In the second department of meat-cookery, to wit, the slow and gradual application of heat for the softening and dissolution of its fibre and the extraction of its juices, common cooks are equally untrained. Where is the so-called cook who understands how to prepare soups and stews? These are precisely the articles in which a French kitchen excels. The soup-kettle, made with a double bottom, to prevent burning, is a permanent, ever-present institution, and the coarsest and most impracticable meats distilled through that alembic come out again in soups, jellies, or savory stews. The toughest cartilage, even the bones, being first cracked, are here made to give forth their hidden virtues, and to rise in delicate and appetizing forms. One great law governs all these preparations: the application of heat must be gradual, steady, long protracted, never reaching the point of active boiling. Hours of quiet simmering dissolve all dissoluble parts, soften the sternest fibre, and unlock every minute cell in which Nature has stored away her treasures of nourishment. This careful and protracted application of heat and the skilful use of flavors constitute the two main points in all those nice preparations of meat for which the French have so many names,—processes by which a delicacy can be imparted to the coarsest and cheapest food superior to that of the finest articles under less philosophic treatment.
French soups and stews are a study,—and they would not be an unprofitable one to any person who wishes to live with comfort and even elegance on small means.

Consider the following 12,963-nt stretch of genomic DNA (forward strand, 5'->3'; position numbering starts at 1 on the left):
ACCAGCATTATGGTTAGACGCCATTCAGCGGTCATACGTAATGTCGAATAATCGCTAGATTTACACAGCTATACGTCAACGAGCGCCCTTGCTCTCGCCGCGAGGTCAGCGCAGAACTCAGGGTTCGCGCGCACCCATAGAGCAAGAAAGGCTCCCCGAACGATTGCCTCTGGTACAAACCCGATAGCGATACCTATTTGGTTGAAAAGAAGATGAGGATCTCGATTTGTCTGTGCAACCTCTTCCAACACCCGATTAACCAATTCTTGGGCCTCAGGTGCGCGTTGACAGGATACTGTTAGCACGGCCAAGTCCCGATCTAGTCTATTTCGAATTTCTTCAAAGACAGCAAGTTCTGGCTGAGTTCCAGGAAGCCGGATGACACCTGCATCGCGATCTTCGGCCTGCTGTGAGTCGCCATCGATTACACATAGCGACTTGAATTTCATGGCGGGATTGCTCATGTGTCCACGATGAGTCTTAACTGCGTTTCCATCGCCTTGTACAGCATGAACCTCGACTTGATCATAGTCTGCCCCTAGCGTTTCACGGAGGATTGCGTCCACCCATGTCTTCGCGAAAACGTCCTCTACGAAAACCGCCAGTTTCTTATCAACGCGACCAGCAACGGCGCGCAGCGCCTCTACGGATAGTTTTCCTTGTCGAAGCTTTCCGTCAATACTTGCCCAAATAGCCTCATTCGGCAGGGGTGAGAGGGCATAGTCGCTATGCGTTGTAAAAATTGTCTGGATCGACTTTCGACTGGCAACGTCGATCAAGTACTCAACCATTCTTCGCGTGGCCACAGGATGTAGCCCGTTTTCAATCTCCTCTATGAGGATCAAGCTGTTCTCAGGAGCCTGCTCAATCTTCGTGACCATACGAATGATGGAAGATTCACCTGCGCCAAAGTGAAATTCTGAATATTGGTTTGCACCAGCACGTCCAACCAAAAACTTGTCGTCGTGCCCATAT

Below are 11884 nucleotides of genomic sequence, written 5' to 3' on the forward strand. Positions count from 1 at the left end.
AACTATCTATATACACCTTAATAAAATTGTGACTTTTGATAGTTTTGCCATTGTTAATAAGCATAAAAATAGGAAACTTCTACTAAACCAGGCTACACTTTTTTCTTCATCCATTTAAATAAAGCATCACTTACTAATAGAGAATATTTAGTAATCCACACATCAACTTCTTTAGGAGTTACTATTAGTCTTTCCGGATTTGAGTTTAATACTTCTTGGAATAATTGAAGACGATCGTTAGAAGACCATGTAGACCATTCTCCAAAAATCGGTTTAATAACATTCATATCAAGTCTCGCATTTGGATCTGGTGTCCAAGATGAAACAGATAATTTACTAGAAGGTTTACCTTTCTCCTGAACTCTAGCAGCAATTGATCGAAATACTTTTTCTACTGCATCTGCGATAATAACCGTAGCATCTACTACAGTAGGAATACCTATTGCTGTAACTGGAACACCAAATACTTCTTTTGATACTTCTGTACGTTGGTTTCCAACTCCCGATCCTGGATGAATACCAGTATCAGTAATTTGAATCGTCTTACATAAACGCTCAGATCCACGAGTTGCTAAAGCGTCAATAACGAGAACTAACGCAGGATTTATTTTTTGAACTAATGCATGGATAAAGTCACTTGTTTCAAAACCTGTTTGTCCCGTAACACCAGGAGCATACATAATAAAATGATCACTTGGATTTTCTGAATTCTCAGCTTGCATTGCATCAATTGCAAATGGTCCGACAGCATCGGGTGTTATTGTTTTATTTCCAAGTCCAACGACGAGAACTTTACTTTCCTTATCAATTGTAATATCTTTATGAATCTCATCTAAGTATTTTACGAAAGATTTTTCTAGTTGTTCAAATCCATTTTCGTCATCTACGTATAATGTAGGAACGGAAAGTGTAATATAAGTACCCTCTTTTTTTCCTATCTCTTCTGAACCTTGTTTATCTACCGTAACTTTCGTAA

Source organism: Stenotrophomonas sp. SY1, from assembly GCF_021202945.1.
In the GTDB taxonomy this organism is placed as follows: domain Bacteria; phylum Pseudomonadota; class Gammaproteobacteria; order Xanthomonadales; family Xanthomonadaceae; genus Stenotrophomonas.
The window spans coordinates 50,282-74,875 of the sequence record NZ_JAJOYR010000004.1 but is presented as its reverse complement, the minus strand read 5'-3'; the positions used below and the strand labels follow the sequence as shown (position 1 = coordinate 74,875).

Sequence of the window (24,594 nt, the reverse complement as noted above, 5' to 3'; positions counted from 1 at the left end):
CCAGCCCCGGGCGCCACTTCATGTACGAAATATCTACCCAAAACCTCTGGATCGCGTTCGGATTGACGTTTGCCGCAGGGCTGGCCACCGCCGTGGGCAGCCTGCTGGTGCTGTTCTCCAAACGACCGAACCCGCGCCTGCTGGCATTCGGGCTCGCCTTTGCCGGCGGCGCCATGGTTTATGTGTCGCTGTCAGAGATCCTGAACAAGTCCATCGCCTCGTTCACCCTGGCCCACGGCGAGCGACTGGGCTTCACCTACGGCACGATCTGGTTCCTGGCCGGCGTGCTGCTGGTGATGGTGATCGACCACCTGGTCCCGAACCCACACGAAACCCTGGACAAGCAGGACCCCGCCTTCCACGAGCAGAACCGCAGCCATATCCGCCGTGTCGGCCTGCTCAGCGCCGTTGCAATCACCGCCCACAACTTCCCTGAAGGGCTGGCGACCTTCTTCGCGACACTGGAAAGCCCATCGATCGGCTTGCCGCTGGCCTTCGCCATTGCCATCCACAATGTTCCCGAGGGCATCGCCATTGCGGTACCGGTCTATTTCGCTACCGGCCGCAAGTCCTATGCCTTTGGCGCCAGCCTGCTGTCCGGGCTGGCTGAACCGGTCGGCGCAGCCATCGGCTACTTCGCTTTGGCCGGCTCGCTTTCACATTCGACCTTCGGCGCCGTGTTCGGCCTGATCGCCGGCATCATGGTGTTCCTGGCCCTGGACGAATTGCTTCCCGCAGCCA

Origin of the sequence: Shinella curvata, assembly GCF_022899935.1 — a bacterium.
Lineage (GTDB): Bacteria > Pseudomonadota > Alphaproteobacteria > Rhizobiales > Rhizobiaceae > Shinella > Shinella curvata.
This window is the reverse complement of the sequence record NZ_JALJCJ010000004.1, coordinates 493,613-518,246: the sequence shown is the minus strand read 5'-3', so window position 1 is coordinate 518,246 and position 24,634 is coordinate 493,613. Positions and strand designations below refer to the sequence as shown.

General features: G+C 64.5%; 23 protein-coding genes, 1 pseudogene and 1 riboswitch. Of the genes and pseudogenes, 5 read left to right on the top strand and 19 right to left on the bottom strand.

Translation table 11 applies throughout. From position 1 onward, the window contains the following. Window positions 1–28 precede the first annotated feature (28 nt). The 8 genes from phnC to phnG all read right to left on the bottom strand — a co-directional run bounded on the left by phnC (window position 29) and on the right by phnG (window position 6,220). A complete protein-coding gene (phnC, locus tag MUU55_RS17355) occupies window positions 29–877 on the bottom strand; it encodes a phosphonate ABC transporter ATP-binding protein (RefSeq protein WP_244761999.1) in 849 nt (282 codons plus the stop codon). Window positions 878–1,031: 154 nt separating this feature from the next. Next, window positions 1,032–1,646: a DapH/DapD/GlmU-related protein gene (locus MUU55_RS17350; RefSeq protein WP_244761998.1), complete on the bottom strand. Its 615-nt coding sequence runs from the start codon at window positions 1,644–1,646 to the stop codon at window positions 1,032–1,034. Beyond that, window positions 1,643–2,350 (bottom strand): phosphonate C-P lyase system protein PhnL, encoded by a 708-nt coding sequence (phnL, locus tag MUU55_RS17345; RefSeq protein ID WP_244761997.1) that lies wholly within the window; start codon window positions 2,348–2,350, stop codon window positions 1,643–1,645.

John Bull looks down from the sublime of ten thousand a year on French kickshaws, as he calls them:—"Give me my meat cooked so I may know what it is!" An ox roasted whole is dear to John's soul, and his kitchen-arrangements are Titanic. What magnificent rounds and sirloins of beef, revolving on self-regulating spits, with a rich click of satisfaction, before grates piled with roaring fires! Let us do justice to the royal cheer. Nowhere are the charms of pure, unadulterated animal food set forth in more imposing style. For John is rich, and what does he care for odds and ends and parings? Has he not all the beasts of the forest, and the cattle on a thousand hills? What does he want of economy? But his brother Jean has not ten thousand pounds a year,—nothing like it; but he makes up for the slenderness of his purse by boundless fertility of invention and delicacy of practice. John began sneering at Jean's soups and ragouts, but all John's modern sons and daughters send to Jean for their cooks, and the sirloins of England rise up and do obeisance to this Joseph with a white apron who comes to rule in their kitchens.